FIG. 3B shows resonant section 210 connected with the RF power source and electrical ground connection 230 via parallel capacitor 290 and series capacitor 300. Non-resonant section 240 is connected with resonant section 210.

Reference is now made to FIG. 4 wherein there are shown equivalent circuits for embodiments of the present invention having two nonresonant sections. FIG. 4A shows resonant section 210 connected across an RF power input and electrical ground connection 230. First nonresonant section 270 is connected with resonant section 210. Second nonresonant section 280 is connected with resonant section 210.

FIG. 4B shows resonant section 210 connected with the RF power source and electrical ground connection 230 via parallel capacitor 290 and series capacitor 300. First nonresonant section 270 is connected with resonant section 210. Second nonresonant section 280 is connected with resonant section 210.

Reference is now made to FIG. 5 wherein there are shown examples of alternative configurations for resonant and nonresonant sections for embodiments of the present invention.

FIG. 5A shows a resonant section 305 connected with a first nonresonant section 310 and a second nonresonant section 315. The number of coil turns in nonresonant section 310 is not equal to the number of coil turns in nonresonant section 315. As another embodiment, the nonresonant sections may have an equal number of coil turns.

FIG. 5B shows a resonant section 320 connected with a first nonresonant section 325 and a second nonresonant section 330. First nonresonant section 325 and second nonresonant section 330 each comprise a substantially flat electrical conductor.

FIG. 5C shows a substantially planar RF power induction coil having a resonant section 335. A first nonresonant section 340 and a second nonresonant section 345 are connected with resonant section 335.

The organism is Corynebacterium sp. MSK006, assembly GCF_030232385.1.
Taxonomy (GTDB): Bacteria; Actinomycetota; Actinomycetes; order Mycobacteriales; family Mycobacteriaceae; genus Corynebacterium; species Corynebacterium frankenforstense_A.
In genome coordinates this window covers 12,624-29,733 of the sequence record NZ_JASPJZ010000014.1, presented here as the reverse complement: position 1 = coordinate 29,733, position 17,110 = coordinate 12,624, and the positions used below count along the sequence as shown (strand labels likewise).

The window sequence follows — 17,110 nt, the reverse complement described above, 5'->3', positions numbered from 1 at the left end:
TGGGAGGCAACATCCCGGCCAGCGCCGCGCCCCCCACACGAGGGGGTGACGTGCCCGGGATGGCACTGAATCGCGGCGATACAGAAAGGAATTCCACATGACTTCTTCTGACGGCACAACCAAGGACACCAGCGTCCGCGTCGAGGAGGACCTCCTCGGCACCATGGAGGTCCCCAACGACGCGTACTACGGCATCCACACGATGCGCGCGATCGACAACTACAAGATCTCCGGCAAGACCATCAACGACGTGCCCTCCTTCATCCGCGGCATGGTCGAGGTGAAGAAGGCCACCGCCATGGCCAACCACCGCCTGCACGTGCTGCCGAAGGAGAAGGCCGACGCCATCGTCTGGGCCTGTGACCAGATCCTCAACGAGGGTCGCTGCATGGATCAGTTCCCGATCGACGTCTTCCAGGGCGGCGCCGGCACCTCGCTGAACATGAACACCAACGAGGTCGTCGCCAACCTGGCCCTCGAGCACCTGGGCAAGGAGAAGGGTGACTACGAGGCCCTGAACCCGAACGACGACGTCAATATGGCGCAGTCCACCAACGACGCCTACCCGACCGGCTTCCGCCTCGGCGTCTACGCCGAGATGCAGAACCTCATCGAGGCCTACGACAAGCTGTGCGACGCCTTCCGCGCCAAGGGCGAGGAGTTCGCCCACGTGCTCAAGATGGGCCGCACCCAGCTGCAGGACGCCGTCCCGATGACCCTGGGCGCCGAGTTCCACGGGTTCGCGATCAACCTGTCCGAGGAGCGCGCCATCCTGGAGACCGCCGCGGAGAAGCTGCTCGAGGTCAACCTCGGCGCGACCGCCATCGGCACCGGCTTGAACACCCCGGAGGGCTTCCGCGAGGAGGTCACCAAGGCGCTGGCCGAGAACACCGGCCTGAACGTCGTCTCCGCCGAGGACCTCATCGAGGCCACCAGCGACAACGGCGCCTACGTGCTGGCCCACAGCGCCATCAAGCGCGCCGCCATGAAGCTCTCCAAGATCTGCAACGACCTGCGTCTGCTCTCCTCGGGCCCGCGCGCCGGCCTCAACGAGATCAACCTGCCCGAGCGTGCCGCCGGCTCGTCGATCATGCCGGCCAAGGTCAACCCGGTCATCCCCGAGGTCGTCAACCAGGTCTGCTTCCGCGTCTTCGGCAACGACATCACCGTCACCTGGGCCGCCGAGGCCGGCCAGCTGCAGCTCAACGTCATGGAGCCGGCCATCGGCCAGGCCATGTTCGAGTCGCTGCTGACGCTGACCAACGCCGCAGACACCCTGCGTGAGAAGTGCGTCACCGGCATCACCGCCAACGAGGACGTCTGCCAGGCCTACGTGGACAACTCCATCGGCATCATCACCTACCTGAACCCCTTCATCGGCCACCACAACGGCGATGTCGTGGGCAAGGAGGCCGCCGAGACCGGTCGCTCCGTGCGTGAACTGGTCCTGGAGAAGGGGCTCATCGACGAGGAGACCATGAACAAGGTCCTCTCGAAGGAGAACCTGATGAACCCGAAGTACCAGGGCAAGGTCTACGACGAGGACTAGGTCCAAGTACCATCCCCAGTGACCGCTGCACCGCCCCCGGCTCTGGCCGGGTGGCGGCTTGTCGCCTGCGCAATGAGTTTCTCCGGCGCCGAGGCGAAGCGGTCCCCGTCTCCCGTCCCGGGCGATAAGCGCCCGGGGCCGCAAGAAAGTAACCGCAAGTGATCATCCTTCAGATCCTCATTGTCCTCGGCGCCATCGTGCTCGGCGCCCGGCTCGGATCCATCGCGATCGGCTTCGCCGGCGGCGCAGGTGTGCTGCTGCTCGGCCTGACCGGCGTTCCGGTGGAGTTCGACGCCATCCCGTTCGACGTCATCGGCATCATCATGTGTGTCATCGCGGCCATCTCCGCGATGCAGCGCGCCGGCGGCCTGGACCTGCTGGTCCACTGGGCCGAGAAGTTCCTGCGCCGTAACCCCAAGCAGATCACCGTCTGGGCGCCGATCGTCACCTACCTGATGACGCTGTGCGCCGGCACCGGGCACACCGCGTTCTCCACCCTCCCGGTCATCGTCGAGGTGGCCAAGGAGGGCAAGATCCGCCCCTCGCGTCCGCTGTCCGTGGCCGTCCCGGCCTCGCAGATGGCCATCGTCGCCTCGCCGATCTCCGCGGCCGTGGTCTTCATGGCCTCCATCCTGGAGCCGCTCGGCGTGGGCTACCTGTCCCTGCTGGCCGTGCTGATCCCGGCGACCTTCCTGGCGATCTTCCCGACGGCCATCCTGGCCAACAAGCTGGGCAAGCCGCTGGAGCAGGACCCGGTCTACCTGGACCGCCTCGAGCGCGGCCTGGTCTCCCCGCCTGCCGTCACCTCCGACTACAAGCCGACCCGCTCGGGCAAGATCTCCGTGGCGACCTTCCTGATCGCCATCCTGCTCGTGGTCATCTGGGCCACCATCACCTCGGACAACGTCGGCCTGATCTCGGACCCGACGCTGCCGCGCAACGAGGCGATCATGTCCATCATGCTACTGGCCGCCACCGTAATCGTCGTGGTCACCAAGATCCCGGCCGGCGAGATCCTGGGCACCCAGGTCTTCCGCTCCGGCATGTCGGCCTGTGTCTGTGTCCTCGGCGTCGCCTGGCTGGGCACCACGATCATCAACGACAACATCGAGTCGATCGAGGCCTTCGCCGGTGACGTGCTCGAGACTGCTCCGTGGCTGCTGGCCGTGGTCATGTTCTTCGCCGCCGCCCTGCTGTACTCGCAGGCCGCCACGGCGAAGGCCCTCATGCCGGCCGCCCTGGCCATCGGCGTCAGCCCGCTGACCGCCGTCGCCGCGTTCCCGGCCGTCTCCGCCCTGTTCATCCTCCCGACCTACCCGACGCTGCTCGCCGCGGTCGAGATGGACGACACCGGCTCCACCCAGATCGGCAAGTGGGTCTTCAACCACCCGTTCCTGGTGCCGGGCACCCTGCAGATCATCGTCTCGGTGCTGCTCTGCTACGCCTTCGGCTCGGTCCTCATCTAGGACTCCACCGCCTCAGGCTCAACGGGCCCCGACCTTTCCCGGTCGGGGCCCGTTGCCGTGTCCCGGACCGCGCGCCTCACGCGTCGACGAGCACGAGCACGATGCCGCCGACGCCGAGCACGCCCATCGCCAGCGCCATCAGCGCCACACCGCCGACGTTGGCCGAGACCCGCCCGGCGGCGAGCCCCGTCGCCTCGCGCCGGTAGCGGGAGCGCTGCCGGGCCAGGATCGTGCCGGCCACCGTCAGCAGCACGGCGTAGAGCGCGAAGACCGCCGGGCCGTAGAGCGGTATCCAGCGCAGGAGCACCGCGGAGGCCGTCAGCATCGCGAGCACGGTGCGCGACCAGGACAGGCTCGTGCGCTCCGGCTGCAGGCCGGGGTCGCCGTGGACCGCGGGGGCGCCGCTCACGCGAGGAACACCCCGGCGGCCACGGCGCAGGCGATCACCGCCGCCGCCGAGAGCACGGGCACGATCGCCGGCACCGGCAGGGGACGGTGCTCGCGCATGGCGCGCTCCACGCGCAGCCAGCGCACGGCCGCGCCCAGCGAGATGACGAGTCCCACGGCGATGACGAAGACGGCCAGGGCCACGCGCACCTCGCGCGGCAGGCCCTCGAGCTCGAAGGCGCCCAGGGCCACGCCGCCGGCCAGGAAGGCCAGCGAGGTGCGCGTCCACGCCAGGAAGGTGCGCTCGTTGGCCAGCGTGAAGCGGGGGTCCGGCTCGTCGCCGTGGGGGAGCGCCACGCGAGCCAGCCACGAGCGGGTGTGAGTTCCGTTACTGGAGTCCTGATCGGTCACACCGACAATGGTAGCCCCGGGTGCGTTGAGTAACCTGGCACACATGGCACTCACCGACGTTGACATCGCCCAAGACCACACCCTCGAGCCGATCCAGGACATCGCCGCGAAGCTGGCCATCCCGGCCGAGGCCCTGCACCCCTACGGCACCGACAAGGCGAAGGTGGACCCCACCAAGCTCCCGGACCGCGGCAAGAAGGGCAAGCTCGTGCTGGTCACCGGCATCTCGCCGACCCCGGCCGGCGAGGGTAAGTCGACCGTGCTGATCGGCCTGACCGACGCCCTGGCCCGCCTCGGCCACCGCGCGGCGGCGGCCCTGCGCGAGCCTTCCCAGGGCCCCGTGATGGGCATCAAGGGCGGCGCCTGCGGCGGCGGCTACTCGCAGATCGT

FIG. 5D shows a first resonant section 350. A first nonresonant section 355 is a hollow cylinder connected with resonant section 350. A second nonresonant section 360 is also a hollow cylinder connected with resonant section 350.

FIG. 5E shows and example of how different types of nonresonant sections can be combined. A resonant section 365, a first nonresonant section 370, and a second nonresonant section 375 are connected. First nonresonant section 370 is a substantially flat electrical conductor. Second nonresonant section 375 is a cylindrical coil.

FIG. 5F shows a resonant section 380, a first nonresonant section 385, and the second nonresonant section 390 wherein each section is part of a nonplanar coil having varying diameters for the coil turns.

FIG. 5G shows a resonant section 395. A first nonresonant section 400 is connected with one end of resonant section 395. A second nonresonant section 405 is connected with resonant section 395 at a location near the middle of resonant section 395.

Reference is now made to FIG. 6 wherein there are shown all of the items shown and described for FIG. 5. FIG. 6 also shows an RF pulse controller 420 and a plasma sensor 430. Plasma sensor 430 is positioned so as to be able to detect whether there is a plasma in the chamber. Plasma sensor 430 provides a plasma status signal 440 to RF pulse controller 420. RF pulse controller 420 sends an RF power pulse command 450 to RF power source 220 if there is no plasma in plasma chamber 200 while RF power is being applied to resonant section 210. RF power pulse command 450 causes RF power source 220 to provide a pulse of output RF power that is substantially greater in magnitude than the steady-state output RF power. The magnitude of the output RF power pulse ranges from about 5 percent greater than the steady-state output RF power to about the maximum output power that RF power source 220 is capable of providing, including all RF power levels subsumed therein. A preferred range for the RF power pulse is from about 5 percent greater than the steady-state output RF power to about five times the rated steady-state output RF power for the RF power source.